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LSTFI’s New Online Writing Class: Playwriting for the Actor

This summer, The Lee Strasberg Theatre & Film Institute is offering two-week playwriting workshops for kids and teens! In these online workshops, our Young Actors explore playwriting tactics and tools to unearth raw material from their own lives and turn it into storytelling. Our students will learn to artfully employ elements like character, dialogue, story, structure, and more. By the end of their playwriting intensive, our writers will have created several short theatrical pieces – for Zoom and beyond – and be well on their way to crafting a full length play!

Meet the Playwright!

New York playwright, Emily Zemba

This brand new workshop is taught by award-winning playwright, Emily Zemba. Based in New York, Zemba first found her way to playwriting through comedy. She loves laughter and has devoted herself to writing “the awkward, strange things in life that make us laugh”. She shares,

For me, playwriting is kind of magical. It’s the art of making something out of nothing. It’s the art of making meaning out of life’s wildest moments.

Committed to her love for storytelling, Zemba went on to receive her MFA in playwriting from the Yale School of Drama. She has since taught at MCC’s Youth Playwrights Lab, Tres Artis Studio, Theater Masters Aspiring Playwright’s Program, and Wesleyan University. Her work has been seen and developed with The Adam Mickiewicz Institute in Poland; First Floor Theater in Chicago; Local Theater; LPAC; Rattlestick Playwrights Theater; Williamstown’s Professional Training Company, and more!

Playwriting for the Actor

Students don’t need to be aspiring playwrights in order to benefit from writing experience and training. Having a background in playwriting can help an actor better understand a play’s structure and approach script analysis at a deeper level. By learning to craft dialogue and stage directions themselves, students will also learn where to search for context clues and background information when they approach a text as an actor.

I strongly encourage any actor working to sharpen their craft to take a foray into the realm of PLAYWRITING! Playwrights attack character, behavior, action, and story in much the same way an actor does. We observe, we interrogate our personal histories, we ask big questions of the world around us… and we use our imaginations to their limits.

Emily Zemba, on playwriting for the actor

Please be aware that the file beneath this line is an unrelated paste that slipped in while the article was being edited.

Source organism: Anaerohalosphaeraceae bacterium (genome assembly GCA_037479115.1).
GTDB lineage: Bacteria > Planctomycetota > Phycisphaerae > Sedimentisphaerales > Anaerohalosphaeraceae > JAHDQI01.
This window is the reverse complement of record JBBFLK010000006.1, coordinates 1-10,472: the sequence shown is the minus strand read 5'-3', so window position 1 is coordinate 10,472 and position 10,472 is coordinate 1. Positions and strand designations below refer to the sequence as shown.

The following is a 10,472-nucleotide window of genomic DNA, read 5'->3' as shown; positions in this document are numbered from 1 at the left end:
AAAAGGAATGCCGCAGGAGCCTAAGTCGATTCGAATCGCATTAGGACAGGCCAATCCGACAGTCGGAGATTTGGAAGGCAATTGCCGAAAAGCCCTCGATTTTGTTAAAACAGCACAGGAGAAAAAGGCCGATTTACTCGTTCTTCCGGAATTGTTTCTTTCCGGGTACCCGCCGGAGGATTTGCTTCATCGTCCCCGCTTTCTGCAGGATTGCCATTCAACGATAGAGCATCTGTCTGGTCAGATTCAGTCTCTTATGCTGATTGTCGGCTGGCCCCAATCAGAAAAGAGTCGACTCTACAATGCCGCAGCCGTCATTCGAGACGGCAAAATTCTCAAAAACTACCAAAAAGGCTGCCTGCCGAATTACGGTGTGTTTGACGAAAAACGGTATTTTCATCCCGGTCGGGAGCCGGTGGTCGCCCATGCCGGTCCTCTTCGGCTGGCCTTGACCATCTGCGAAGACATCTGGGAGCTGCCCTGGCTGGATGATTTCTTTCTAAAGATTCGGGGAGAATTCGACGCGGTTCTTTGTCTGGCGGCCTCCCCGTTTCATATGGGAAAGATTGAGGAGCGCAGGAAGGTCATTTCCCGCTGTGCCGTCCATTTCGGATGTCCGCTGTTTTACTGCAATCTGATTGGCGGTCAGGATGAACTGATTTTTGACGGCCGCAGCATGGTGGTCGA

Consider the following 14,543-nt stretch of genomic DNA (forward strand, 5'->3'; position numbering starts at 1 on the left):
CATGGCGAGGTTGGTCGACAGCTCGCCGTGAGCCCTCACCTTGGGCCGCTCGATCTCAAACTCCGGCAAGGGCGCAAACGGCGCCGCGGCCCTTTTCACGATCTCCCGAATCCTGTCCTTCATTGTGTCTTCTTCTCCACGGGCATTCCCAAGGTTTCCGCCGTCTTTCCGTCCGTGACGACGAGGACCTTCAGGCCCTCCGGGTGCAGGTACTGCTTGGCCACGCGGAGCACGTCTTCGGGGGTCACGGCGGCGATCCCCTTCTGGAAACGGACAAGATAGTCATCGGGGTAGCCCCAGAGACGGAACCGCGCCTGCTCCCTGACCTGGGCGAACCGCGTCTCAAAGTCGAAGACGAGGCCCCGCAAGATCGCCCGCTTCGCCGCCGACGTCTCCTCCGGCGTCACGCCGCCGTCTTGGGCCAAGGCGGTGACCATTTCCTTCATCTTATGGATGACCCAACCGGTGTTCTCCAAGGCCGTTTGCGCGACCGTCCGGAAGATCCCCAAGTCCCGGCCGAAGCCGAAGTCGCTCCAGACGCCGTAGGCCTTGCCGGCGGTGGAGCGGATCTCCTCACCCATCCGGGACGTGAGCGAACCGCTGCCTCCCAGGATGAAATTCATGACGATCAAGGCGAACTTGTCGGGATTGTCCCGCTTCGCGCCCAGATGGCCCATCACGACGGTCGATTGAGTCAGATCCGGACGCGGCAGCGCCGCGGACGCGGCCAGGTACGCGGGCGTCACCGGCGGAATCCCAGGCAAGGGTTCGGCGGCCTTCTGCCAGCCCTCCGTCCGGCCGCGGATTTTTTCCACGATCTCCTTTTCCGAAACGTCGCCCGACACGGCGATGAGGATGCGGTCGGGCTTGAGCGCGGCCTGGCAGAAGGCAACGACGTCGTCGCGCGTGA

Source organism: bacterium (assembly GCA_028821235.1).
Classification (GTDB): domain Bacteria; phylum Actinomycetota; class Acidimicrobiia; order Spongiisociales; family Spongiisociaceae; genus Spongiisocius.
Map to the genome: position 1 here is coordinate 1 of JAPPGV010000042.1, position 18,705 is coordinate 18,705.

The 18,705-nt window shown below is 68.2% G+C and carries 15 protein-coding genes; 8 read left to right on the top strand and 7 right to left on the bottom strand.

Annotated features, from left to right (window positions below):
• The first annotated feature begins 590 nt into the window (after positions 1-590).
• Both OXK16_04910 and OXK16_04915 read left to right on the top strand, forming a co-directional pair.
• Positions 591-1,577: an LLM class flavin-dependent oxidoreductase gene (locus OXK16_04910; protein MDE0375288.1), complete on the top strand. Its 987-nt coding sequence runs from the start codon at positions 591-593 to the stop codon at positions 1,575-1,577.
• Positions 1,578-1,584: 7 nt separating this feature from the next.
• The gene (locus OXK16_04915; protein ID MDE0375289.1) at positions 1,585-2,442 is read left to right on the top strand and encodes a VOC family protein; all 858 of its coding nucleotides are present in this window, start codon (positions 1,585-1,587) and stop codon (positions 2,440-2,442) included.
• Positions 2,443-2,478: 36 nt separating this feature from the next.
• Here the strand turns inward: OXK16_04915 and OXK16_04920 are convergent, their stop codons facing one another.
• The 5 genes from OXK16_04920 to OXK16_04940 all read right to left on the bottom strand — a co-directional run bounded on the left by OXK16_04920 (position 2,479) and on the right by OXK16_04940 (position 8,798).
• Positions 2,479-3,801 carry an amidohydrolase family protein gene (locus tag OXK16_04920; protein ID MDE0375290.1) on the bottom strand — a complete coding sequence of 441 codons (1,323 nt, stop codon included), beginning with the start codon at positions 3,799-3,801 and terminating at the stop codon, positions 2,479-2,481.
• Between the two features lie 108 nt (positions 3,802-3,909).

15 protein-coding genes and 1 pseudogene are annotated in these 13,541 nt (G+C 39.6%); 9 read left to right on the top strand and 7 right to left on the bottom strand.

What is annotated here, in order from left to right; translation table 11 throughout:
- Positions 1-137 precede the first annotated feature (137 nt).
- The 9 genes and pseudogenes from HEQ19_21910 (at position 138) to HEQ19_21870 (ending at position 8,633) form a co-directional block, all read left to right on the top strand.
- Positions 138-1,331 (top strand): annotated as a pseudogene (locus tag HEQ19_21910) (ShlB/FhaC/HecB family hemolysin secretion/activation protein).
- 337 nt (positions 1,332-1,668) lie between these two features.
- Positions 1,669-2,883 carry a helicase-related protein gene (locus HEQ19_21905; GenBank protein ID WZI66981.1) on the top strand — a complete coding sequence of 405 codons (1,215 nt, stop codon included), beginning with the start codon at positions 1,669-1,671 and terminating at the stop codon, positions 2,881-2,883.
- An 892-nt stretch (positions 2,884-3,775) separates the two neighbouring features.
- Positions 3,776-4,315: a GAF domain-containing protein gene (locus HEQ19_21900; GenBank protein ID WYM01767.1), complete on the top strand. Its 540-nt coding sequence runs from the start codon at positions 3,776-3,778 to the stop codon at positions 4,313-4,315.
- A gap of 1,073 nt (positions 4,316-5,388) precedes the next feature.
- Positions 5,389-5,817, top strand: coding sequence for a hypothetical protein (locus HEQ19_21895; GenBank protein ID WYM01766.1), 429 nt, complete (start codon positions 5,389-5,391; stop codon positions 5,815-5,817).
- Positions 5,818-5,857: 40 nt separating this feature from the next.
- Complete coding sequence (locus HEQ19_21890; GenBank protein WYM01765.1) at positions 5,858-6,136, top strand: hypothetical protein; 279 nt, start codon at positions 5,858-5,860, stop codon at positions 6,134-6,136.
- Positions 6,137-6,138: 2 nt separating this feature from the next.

Unlock Your Creativity in Quarantine

A group of young actors sit in a circle studying scripts

For those wondering what a day in Zemba’s class might look like – here’s a sneak peek! Each class, Zemba leads the students through guided prompts, free writing periods, and collaborative sharing sessions. On the first day of the workshop, each student is asked to make their very own “Artist Manifesto”, writing down lists of ideas for characters, themes, potential plot points and more. This exercise is designed to activate the students’ imaginations and get them in the habit of writing their ideas down on paper.

Fostering this creative environment, Zemba asks the students to include a list of “impossible things” and write down fantastic circumstances and events that might fall beyond the typical constraints of theatre. The students are in no way required to incorporate or explore the ideas they write down. Rather, they are encouraged to pick and choose the topics that excite them most. This low pressure setting is perfect for those exploring playwriting for the first time – or those looking for a fun way to unlock their creativity in quarantine!

Have Some Guts!

Zemba admits that, whether you’re an experienced writer or just starting out, playwriting takes courage. “There’s a great moment in the film ALL ABOUT EVE, when Bette Davis’ character demands: ‘Lloyd, honey, be a playwright with guts. Write me one about a nice, normal, woman who just shoots her husband.’” Zemba reveals, “I think about this quote a lot. It does take real guts to be willing to let yourself deepdive into the strangest, darkest, scariest, or even funniest parts of the human psyche… and then find a way to put it into WORDS, or, even, dialogue.”

The next session of this YAS Writing Workshop starts August 17th. The class runs for two weeks, Monday – Thursday from 10am to 12pm EST. Email our Young Actors program director [email protected] to sign up today! And in the words of Emily Zemba, “Have some guts! Come try your hand at playwriting!”